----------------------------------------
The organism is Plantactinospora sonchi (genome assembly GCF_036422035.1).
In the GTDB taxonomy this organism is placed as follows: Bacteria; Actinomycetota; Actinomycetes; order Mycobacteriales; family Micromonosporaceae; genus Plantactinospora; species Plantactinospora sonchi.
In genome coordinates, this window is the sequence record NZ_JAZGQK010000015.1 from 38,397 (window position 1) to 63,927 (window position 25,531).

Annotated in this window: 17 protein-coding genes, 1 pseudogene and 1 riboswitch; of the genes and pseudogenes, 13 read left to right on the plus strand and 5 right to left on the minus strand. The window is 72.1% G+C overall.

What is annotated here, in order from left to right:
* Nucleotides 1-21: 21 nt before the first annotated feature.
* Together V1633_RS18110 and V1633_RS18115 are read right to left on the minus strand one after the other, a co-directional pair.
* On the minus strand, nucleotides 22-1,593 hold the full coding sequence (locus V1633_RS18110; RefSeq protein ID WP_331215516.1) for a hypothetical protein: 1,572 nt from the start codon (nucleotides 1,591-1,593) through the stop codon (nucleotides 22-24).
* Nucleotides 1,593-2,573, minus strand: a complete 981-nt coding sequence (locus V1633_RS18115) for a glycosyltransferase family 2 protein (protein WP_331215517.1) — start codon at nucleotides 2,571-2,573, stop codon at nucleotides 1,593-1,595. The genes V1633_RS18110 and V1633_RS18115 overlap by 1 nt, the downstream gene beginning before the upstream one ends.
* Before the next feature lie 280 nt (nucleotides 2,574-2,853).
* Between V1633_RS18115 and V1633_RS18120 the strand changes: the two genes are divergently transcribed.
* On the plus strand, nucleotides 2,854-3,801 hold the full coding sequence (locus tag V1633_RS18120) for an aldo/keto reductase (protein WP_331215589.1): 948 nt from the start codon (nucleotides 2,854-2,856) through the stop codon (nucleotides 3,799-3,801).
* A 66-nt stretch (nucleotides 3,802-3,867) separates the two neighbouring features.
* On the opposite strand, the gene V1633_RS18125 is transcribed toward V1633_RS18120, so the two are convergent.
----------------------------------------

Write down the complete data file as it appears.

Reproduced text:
The organism is Plantactinospora sonchi (genome assembly GCF_036422035.1).
In the GTDB taxonomy this organism is placed as follows: Bacteria; Actinomycetota; Actinomycetes; order Mycobacteriales; family Micromonosporaceae; genus Plantactinospora; species Plantactinospora sonchi.
In genome coordinates, this window is the sequence record NZ_JAZGQK010000015.1 from 38,397 (window position 1) to 63,927 (window position 25,531).

Annotated in this window: 17 protein-coding genes, 1 pseudogene and 1 riboswitch; of the genes and pseudogenes, 13 read left to right on the plus strand and 5 right to left on the minus strand. The window is 72.1% G+C overall.

What is annotated here, in order from left to right:
* Nucleotides 1-21: 21 nt before the first annotated feature.
* Together V1633_RS18110 and V1633_RS18115 are read right to left on the minus strand one after the other, a co-directional pair.
* On the minus strand, nucleotides 22-1,593 hold the full coding sequence (locus V1633_RS18110; RefSeq protein ID WP_331215516.1) for a hypothetical protein: 1,572 nt from the start codon (nucleotides 1,591-1,593) through the stop codon (nucleotides 22-24).
* Nucleotides 1,593-2,573, minus strand: a complete 981-nt coding sequence (locus V1633_RS18115) for a glycosyltransferase family 2 protein (protein WP_331215517.1) — start codon at nucleotides 2,571-2,573, stop codon at nucleotides 1,593-1,595. The genes V1633_RS18110 and V1633_RS18115 overlap by 1 nt, the downstream gene beginning before the upstream one ends.
* Before the next feature lie 280 nt (nucleotides 2,574-2,853).
* Between V1633_RS18115 and V1633_RS18120 the strand changes: the two genes are divergently transcribed.
* On the plus strand, nucleotides 2,854-3,801 hold the full coding sequence (locus tag V1633_RS18120) for an aldo/keto reductase (protein WP_331215589.1): 948 nt from the start codon (nucleotides 2,854-2,856) through the stop codon (nucleotides 3,799-3,801).
* A 66-nt stretch (nucleotides 3,802-3,867) separates the two neighbouring features.
* On the opposite strand, the gene V1633_RS18125 is transcribed toward V1633_RS18120, so the two are convergent.